Several studies have shown that GSE improves BP( Reference Sivaprakasapillai, Edirisinghe and Randolph 14 , Reference Barona, Aristizabal and Blesso 16 , Reference Robinson, Lu and Edirisinghe 17 , Reference Belcaro, Ledda and Hu 24 ). However, not all studies with GSE have produced significant or beneficial changes in BP( Reference Ras, Zock and Zebregs 15 , Reference Clifton 25 – Reference Sano, Uchida and Saito 27 ). This may be due to compositional differences between GSE products( Reference Sivaprakasapillai, Edirisinghe and Randolph 14 , Reference Robinson, Lu and Edirisinghe 17 , Reference Clifton 25 ), populations being studied (i.e. older adults may be less responsive due to the aged endothelium)( Reference Ras, Zock and Zebregs 15 ), or dosing issues, including too high of a dose based on percentage of monomers( Reference Clifton 25 , Reference Ward, Hodgson and Croft 26 ), combination with other therapies (e.g. diet and lifestyle management)( Reference Belcaro, Ledda and Hu 24 ) or incompatible dose combinations such as vitamin C+GSE( Reference Ward, Hodgson and Croft 26 ). Analysis of the plasma metabolites could also reveal important features related to efficacy. There are no data currently available characterising GSE phenolic metabolites in human plasma after chronic consumption. In the current study, fasting samples were analysed. These samples represent late phase metabolites generated from the microbes of the lower bowel. Total phenolic metabolite concentrations were approximately 1·6 times higher in the GSE group at 6 weeks compared with the Placebo group and reduced back to baseline after beverage discontinuation – an inverted pattern relative to mean changes in BP (i.e. decreased BP at 6 weeks and increased at 10 weeks). However, there was no significant correlation between the metabolites and BP response. The lack of significant correlation and differences between GSE and Placebo is likely due to the large inter-individual variability in plasma concentrations of all the phenolic acids, which have been demonstrated previously( Reference Urpi-Sarda, Monagas and Khan 28 , Reference Koli, Erlund and Jula 29 ). Differences in gut microbiota composition related to dietary, environmental and host genetic variance are among the reasonable and plausible explanations for the observed responses( Reference Mountzouris, McCartney and Gibson 30 , Reference Benson, Kelly and Legge 31 ). The most abundant phenolic acids identified with GSE intake were hippuric acid, 3-hydroxyphenylacetic acid, 4-hydroxyhippuric acid and homovanillic acid; however, these phenolic acids may also be microbial end products from sources other than grape seed( Reference Koli, Erlund and Jula 29 , Reference Rechner, Spencer and Kuhnle 32 ), explaining at least in part why some were also elevated in the Placebo beverage group, which had 333 μg/ml of total polyphenols from the fruit juice part of the beverage. Thus, although total and key phenolic metabolites increased with GSE supplementation, confirming compliance with drink consumption, there were no statistically definable metabolites to attribute the BP-lowering effects of GSE in this free-living population who were self-selecting their diets. Future investigations controlling all aspects of dietary intake (i.e. controlled feeding design) may reveal such information and unveil the role of dietary phenolic acids in cardiovascular health.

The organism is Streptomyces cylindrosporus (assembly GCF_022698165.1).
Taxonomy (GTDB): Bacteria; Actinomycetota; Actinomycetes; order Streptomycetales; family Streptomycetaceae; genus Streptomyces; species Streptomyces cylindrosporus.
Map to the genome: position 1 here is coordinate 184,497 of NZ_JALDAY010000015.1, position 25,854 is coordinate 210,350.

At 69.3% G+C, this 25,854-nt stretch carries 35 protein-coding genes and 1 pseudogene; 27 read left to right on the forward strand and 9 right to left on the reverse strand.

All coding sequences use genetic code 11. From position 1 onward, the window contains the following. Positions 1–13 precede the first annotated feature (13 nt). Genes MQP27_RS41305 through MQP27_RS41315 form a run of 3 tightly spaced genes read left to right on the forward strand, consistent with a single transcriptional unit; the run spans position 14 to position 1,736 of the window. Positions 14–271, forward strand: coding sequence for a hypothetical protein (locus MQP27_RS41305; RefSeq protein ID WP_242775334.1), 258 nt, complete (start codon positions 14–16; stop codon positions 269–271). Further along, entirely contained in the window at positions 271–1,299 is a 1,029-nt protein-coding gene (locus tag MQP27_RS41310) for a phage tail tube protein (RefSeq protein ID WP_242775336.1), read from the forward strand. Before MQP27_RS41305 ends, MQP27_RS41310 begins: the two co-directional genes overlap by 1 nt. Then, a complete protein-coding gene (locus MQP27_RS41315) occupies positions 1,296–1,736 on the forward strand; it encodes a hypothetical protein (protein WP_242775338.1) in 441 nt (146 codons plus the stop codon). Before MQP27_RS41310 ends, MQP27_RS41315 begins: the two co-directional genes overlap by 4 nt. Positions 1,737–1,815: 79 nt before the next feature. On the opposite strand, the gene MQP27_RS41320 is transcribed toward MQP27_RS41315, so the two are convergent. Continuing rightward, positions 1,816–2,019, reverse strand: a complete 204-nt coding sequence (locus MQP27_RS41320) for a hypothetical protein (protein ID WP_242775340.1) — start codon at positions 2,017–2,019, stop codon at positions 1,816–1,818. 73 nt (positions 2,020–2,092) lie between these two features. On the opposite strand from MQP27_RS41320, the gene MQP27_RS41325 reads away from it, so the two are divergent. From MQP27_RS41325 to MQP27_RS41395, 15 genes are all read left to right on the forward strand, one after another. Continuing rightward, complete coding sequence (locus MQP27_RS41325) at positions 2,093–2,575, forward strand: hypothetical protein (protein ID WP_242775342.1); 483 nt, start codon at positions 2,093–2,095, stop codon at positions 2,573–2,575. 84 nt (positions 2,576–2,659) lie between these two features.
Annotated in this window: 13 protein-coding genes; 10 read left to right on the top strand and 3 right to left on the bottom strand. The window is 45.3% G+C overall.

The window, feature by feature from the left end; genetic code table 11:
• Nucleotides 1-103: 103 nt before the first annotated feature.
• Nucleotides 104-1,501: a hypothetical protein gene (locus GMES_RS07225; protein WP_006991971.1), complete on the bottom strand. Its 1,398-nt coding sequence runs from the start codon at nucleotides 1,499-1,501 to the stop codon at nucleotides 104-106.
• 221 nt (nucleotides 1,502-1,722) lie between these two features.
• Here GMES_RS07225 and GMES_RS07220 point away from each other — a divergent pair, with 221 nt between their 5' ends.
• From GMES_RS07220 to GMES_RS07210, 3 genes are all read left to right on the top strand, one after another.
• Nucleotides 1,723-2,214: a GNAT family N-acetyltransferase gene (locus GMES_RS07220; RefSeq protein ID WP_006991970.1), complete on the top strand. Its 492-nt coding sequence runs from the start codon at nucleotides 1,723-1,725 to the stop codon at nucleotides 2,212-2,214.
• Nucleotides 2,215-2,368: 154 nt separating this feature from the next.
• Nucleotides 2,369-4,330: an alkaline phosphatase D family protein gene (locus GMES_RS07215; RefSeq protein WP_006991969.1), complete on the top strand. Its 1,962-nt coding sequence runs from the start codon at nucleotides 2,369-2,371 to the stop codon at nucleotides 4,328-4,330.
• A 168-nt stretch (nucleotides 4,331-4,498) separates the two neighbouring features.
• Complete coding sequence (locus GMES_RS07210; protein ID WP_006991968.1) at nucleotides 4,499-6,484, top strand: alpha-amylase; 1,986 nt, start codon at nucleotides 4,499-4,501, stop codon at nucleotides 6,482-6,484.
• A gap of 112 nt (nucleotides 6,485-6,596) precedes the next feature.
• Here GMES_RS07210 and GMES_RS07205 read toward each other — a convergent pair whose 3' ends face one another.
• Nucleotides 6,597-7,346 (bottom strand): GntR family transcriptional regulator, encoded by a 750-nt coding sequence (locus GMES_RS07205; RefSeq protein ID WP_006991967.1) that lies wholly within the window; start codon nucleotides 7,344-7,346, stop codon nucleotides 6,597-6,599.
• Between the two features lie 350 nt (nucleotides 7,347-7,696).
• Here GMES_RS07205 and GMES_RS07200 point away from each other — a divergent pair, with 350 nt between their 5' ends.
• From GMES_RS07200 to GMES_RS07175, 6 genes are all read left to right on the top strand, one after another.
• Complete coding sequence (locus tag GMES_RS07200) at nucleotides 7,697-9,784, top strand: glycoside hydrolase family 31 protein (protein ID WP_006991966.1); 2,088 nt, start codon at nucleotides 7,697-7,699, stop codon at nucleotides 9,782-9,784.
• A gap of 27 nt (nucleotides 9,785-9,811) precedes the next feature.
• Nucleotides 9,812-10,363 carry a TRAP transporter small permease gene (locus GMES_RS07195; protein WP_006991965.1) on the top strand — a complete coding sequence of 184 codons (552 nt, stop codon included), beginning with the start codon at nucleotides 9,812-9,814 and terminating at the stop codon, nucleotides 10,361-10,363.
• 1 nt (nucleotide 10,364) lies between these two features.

Possible mechanisms of action